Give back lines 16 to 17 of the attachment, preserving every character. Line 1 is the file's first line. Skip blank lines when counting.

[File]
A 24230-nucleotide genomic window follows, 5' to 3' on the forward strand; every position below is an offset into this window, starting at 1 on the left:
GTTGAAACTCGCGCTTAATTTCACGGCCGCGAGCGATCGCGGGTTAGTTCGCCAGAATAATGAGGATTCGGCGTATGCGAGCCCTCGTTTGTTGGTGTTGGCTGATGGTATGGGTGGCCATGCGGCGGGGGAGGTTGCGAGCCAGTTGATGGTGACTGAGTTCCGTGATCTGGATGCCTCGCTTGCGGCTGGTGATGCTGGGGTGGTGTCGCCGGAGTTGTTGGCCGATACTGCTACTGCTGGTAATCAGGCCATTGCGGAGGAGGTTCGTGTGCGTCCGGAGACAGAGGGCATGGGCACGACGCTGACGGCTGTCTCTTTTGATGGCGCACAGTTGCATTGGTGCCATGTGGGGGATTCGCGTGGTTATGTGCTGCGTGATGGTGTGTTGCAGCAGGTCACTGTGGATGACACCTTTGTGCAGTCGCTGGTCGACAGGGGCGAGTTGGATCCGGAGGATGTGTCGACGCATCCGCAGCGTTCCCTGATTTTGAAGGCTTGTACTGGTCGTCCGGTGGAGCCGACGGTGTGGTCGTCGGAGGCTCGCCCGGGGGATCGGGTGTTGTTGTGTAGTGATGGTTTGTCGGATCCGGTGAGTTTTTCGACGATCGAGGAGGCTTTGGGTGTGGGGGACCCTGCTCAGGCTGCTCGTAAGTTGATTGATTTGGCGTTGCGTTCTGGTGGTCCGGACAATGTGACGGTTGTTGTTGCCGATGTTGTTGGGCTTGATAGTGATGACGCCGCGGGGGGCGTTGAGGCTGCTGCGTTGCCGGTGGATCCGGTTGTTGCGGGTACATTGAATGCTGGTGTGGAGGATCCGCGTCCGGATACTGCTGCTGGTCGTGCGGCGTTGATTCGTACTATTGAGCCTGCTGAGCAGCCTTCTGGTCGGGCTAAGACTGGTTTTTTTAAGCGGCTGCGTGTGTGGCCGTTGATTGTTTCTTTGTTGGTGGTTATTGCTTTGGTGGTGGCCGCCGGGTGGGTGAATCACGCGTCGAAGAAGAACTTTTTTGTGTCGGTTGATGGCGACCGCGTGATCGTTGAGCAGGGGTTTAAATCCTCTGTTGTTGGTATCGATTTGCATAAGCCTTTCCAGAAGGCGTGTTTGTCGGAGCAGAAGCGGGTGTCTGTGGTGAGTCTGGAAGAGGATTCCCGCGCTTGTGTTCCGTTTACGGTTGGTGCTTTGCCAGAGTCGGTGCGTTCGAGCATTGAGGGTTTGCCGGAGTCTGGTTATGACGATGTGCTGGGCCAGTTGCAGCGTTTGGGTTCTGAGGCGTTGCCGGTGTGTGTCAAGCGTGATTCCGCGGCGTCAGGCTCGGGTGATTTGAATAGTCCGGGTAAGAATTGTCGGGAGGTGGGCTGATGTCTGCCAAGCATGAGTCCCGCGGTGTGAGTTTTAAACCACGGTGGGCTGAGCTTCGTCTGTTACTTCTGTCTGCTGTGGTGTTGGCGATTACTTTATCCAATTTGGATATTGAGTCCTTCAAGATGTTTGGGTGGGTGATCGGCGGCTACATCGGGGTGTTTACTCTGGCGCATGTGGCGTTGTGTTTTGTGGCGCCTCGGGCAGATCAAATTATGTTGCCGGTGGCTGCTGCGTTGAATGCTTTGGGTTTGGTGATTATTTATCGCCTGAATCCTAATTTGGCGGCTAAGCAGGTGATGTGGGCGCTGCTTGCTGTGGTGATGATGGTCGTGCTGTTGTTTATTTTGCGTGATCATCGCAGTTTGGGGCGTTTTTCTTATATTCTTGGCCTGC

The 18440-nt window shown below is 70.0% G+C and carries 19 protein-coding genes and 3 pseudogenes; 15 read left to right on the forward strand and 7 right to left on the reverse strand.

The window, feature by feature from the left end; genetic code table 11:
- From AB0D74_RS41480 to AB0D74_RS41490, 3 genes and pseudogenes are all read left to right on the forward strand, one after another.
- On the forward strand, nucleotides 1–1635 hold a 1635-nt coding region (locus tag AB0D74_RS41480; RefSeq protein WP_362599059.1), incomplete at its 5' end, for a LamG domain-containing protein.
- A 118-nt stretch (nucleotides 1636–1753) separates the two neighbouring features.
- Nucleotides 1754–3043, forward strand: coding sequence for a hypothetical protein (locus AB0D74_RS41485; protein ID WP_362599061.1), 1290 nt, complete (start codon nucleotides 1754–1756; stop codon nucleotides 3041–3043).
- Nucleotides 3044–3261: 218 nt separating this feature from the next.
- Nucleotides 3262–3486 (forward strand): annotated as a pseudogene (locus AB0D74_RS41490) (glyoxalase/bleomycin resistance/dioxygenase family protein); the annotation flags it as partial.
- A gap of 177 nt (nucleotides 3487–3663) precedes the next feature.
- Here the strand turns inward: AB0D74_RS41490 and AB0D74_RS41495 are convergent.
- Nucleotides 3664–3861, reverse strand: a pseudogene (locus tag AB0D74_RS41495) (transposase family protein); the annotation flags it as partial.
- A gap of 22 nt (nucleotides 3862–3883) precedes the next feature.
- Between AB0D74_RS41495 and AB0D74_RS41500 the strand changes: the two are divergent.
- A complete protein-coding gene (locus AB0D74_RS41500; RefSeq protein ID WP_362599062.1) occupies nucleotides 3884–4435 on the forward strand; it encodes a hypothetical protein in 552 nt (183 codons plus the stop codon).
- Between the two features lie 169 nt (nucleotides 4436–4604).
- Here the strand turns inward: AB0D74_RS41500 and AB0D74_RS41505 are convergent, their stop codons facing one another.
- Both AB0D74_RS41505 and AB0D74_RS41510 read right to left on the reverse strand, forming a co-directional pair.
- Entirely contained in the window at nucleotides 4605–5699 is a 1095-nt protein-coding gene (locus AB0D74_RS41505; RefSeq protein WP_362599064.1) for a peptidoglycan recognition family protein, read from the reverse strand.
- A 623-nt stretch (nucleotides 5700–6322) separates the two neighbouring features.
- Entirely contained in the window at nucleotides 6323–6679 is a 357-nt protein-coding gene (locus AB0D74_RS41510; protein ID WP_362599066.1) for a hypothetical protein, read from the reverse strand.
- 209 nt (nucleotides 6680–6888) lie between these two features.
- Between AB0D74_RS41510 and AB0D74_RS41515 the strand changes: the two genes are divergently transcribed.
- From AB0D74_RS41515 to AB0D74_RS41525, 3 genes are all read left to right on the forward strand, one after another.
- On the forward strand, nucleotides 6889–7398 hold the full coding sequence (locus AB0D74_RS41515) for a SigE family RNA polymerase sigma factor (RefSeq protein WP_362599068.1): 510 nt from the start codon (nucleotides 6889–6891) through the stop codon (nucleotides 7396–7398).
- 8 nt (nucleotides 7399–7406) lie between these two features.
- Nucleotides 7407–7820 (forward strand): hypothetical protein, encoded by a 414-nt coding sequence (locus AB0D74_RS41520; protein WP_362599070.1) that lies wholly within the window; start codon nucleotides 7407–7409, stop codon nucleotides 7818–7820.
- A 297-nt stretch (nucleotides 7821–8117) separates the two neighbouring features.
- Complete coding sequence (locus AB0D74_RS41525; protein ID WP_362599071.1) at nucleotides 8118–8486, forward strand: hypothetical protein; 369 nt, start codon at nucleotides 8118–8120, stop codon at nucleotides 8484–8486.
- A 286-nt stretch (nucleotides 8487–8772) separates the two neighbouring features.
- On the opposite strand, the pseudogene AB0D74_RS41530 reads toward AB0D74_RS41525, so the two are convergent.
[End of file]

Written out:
- A complete protein-coding gene (locus AB0D74_RS41500; RefSeq protein ID WP_362599062.1) occupies nucleotides 3884–4435 on the forward strand; it encodes a hypothetical protein in 552 nt (183 codons plus the stop codon).
- Between the two features lie 169 nt (nucleotides 4436–4604).